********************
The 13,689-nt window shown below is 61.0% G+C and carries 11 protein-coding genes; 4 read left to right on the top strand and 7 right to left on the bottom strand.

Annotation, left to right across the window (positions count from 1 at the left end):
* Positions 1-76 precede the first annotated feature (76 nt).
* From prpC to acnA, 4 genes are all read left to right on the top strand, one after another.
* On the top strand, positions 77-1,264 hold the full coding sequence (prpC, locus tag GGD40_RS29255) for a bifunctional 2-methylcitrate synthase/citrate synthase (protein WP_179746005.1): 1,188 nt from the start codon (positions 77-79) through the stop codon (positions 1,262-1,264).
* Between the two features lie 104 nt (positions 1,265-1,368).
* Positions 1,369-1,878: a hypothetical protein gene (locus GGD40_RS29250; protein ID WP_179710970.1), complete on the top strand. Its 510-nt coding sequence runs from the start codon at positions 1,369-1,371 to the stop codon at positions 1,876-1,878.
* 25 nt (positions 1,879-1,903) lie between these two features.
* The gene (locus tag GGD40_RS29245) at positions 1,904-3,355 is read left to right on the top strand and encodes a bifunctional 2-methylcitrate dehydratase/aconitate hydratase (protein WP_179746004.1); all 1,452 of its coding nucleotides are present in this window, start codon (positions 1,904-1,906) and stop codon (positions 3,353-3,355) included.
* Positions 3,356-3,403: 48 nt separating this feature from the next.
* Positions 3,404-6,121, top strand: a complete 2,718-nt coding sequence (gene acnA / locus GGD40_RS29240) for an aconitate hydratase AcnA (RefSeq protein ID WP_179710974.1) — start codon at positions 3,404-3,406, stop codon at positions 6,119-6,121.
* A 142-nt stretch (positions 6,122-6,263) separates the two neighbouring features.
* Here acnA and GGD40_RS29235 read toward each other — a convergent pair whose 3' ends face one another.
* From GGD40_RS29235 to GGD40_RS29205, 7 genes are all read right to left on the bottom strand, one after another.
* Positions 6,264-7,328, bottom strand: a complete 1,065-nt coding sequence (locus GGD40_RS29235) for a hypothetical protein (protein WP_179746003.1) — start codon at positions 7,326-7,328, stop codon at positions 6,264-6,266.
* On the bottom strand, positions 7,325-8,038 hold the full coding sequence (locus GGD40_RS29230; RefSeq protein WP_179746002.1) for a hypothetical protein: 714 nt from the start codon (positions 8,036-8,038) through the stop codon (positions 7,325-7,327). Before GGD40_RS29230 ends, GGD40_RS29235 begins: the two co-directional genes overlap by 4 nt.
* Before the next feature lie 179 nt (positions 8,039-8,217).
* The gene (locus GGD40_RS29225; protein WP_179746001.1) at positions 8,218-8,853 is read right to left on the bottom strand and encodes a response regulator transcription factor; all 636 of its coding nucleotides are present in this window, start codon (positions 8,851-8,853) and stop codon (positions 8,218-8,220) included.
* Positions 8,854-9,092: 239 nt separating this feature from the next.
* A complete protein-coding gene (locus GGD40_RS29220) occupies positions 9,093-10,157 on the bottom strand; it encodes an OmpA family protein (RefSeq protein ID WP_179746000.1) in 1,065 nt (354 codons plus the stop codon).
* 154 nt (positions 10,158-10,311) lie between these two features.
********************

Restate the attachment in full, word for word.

The 13,689-nt window shown below is 61.0% G+C and carries 11 protein-coding genes; 4 read left to right on the top strand and 7 right to left on the bottom strand.

Annotation, left to right across the window (positions count from 1 at the left end):
* Positions 1-76 precede the first annotated feature (76 nt).
* From prpC to acnA, 4 genes are all read left to right on the top strand, one after another.
* On the top strand, positions 77-1,264 hold the full coding sequence (prpC, locus tag GGD40_RS29255) for a bifunctional 2-methylcitrate synthase/citrate synthase (protein WP_179746005.1): 1,188 nt from the start codon (positions 77-79) through the stop codon (positions 1,262-1,264).
* Between the two features lie 104 nt (positions 1,265-1,368).
* Positions 1,369-1,878: a hypothetical protein gene (locus GGD40_RS29250; protein ID WP_179710970.1), complete on the top strand. Its 510-nt coding sequence runs from the start codon at positions 1,369-1,371 to the stop codon at positions 1,876-1,878.
* 25 nt (positions 1,879-1,903) lie between these two features.
* The gene (locus tag GGD40_RS29245) at positions 1,904-3,355 is read left to right on the top strand and encodes a bifunctional 2-methylcitrate dehydratase/aconitate hydratase (protein WP_179746004.1); all 1,452 of its coding nucleotides are present in this window, start codon (positions 1,904-1,906) and stop codon (positions 3,353-3,355) included.
* Positions 3,356-3,403: 48 nt separating this feature from the next.
* Positions 3,404-6,121, top strand: a complete 2,718-nt coding sequence (gene acnA / locus GGD40_RS29240) for an aconitate hydratase AcnA (RefSeq protein ID WP_179710974.1) — start codon at positions 3,404-3,406, stop codon at positions 6,119-6,121.
* A 142-nt stretch (positions 6,122-6,263) separates the two neighbouring features.
* Here acnA and GGD40_RS29235 read toward each other — a convergent pair whose 3' ends face one another.
* From GGD40_RS29235 to GGD40_RS29205, 7 genes are all read right to left on the bottom strand, one after another.
* Positions 6,264-7,328, bottom strand: a complete 1,065-nt coding sequence (locus GGD40_RS29235) for a hypothetical protein (protein WP_179746003.1) — start codon at positions 7,326-7,328, stop codon at positions 6,264-6,266.
* On the bottom strand, positions 7,325-8,038 hold the full coding sequence (locus GGD40_RS29230; RefSeq protein WP_179746002.1) for a hypothetical protein: 714 nt from the start codon (positions 8,036-8,038) through the stop codon (positions 7,325-7,327). Before GGD40_RS29230 ends, GGD40_RS29235 begins: the two co-directional genes overlap by 4 nt.
* Before the next feature lie 179 nt (positions 8,039-8,217).
* The gene (locus GGD40_RS29225; protein WP_179746001.1) at positions 8,218-8,853 is read right to left on the bottom strand and encodes a response regulator transcription factor; all 636 of its coding nucleotides are present in this window, start codon (positions 8,851-8,853) and stop codon (positions 8,218-8,220) included.
* Positions 8,854-9,092: 239 nt separating this feature from the next.
* A complete protein-coding gene (locus GGD40_RS29220) occupies positions 9,093-10,157 on the bottom strand; it encodes an OmpA family protein (RefSeq protein ID WP_179746000.1) in 1,065 nt (354 codons plus the stop codon).
* 154 nt (positions 10,158-10,311) lie between these two features.